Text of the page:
I can contest to this theory. I have a MD disorder called monoclonalgammapathy of undetermined specific (MGUS). Yes it is secondary to my EM. You will have to google this MD disorder. Very interesting.
Oh yes the lab test we did that showed this was called SPEP . It stands for a long name but your doctors should be familiar with this test.
Almost every article I've read on EM on any reputable medical site (Rare Disease Org, Mayo clinic, Med
Scape, Johns Hopkins, etc.) has related, not every, but many cases of EM with myeloprolific disorders such as thrombocytosis. That's why EM is broken down into "sub-types"
They don't seem to know "why", but then they also don't know "why" for EM itself, so how could they have a clear sense of the connections?
Jane, I have asked the same question ever since I heard that EM should / can have another underlying disease Where is the proof of connection? Nobody could tell me. I wish somebody could tell my why some people find relief in taking plain ordinary painpills like Aspirin or Ibuprofen and others don't - like me. I was already on 12 Aspirin a day (for pericarditis) when EM finally showed its ugly face by a burning pain in my hand. Maybe if I ever go back to my Neurologist he can explain it because so far I can only guess that I have neurotic pain and the others have a *regular* pain. But again - there is the question - WHY ? Because we all have the redness, the swelling, the feeling of heat and actually the effected parts of our body have a higher surface temperature during flares. I measured a difference of 13 degrees on my hand using an infrared thermometer. I wonder whether there is somebody here who has EM but NO other health issues. .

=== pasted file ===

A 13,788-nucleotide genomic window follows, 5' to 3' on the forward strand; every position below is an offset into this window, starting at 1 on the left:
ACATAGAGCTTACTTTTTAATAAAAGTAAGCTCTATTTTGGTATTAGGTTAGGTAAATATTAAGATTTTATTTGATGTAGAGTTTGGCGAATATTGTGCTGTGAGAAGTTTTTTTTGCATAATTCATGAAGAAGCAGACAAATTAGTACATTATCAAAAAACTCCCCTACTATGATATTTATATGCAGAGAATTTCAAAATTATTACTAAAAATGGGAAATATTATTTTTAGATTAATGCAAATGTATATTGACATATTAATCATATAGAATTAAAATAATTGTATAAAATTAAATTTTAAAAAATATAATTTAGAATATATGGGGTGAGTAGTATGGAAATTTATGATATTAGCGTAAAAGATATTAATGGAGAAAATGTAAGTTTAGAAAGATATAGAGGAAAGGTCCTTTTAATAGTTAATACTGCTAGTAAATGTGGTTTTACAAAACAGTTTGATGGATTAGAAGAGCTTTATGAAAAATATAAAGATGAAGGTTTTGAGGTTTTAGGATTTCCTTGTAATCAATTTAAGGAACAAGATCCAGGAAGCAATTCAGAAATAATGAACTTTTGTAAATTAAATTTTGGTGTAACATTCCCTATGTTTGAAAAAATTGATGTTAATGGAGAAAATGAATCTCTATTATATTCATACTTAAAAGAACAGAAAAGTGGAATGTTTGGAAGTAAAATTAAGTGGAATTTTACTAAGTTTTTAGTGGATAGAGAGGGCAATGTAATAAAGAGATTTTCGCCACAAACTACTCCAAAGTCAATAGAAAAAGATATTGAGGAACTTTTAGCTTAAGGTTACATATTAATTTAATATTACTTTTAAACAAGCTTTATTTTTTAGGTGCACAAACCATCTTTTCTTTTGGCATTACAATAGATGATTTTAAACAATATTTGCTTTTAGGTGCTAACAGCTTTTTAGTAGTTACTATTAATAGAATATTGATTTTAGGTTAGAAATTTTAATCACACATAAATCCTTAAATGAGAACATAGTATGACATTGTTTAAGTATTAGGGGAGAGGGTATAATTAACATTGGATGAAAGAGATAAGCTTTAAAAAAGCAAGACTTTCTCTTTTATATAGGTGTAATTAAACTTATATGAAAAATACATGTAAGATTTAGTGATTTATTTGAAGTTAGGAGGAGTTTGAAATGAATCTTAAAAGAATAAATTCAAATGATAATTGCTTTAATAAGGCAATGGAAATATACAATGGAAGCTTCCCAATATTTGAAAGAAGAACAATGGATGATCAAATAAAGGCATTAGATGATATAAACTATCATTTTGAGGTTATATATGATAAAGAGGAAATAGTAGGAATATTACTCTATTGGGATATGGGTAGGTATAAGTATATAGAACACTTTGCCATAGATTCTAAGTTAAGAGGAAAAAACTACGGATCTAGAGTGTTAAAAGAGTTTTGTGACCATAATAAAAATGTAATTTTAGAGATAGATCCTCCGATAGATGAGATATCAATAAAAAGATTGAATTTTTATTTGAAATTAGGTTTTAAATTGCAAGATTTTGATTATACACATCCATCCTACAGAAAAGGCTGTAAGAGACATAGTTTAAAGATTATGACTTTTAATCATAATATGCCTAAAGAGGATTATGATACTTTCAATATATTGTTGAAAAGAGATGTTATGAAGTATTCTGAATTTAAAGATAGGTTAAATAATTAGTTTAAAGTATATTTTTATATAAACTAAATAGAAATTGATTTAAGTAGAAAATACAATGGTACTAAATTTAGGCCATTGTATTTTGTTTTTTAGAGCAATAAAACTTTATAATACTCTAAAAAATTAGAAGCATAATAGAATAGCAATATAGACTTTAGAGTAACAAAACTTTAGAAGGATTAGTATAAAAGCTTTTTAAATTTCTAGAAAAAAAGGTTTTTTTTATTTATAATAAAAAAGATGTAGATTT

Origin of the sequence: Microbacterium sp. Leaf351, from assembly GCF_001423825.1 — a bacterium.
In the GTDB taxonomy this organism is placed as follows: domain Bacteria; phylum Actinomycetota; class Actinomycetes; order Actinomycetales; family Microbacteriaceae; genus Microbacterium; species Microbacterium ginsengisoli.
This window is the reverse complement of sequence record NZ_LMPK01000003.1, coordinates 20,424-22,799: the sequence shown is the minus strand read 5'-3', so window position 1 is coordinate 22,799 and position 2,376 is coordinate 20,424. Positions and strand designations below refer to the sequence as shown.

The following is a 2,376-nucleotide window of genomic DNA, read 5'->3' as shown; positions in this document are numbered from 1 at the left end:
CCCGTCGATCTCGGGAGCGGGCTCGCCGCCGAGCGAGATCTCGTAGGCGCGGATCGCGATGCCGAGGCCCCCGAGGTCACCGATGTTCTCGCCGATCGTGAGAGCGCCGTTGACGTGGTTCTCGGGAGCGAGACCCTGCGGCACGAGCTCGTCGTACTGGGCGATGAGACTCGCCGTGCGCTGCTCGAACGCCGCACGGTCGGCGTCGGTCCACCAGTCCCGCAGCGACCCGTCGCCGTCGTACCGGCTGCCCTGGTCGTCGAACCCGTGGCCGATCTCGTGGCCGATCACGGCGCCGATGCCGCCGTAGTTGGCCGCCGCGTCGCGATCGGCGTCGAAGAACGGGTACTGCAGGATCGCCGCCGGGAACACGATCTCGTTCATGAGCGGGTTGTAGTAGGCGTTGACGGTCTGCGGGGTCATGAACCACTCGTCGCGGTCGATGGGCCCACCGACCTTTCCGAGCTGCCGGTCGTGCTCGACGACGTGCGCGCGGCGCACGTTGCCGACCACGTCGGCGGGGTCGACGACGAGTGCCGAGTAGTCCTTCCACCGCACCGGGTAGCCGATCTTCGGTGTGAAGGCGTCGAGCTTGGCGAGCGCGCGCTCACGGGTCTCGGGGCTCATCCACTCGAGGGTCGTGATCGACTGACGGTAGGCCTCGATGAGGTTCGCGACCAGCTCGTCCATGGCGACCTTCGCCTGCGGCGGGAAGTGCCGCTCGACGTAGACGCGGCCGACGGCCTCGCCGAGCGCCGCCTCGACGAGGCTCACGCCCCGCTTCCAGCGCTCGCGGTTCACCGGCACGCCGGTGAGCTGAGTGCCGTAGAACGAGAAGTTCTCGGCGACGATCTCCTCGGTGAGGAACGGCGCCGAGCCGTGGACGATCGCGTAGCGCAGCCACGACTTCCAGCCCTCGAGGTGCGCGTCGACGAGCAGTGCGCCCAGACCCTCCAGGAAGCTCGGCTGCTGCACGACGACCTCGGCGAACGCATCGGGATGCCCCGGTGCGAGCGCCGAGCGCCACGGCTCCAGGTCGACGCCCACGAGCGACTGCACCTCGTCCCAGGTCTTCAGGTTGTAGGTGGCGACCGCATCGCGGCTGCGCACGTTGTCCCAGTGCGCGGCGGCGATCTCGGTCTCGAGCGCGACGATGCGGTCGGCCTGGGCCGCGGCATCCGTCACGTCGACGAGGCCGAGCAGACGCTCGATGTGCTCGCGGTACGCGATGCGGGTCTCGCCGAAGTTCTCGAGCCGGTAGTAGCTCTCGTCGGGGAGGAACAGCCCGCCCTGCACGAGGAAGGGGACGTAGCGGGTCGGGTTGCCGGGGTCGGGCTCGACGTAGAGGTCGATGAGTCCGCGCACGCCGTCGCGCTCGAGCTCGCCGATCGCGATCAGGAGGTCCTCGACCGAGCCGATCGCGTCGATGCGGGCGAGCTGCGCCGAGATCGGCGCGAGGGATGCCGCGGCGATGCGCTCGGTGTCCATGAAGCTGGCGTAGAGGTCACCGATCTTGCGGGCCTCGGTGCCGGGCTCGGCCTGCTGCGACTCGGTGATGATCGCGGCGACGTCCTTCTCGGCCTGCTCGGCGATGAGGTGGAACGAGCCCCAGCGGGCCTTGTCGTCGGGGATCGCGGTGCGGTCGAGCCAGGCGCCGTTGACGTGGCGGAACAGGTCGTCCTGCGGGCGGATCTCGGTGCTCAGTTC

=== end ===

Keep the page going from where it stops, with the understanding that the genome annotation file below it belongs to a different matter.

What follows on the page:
Take care Jane
Domina, I think there's plenty of people who have EM with no other known health problems (idiopathic EM, or without known cause). It's the most common type. Also, the medical folks say aspirin works usually ONLY for patients who have the sub-type of EM with a myeloprolific disorder. That's because the disorder very often involves too many blood platelets, and aspirin slows the production of platelets. If aspirin does nothing for you, odds are your EM is not of this sub-type.
That's why I think it does matter that we understand all sub-types. The fact that no connections can be proven (yet) between EM and several different other conditions doesn't mean the connections aren't there, when they are often found together in the same patients. Finding any hidden connections brings the possibility for cures or at least more effective treatments.
So far, EM is only a description of a set of symptoms, not an explanation of why for those symptoms. Research is the only path to finding out why. Different causes can give the same symptoms, just like a stomach ache can be for many different reasons. Giving the name EM to this set of symptoms is what brings in money to get the research of "why" done.
Maybe your neurologist said you have "neurological", or nervous system, pain, not "neurotic" pain. We all know your pain is VERY real. I have only recently found out I have EM, but already I have times when I feel hopeless. And it sounds like you have had to live with it for awhile now. I am so sorry for that. I hope the best for you.
Take care also,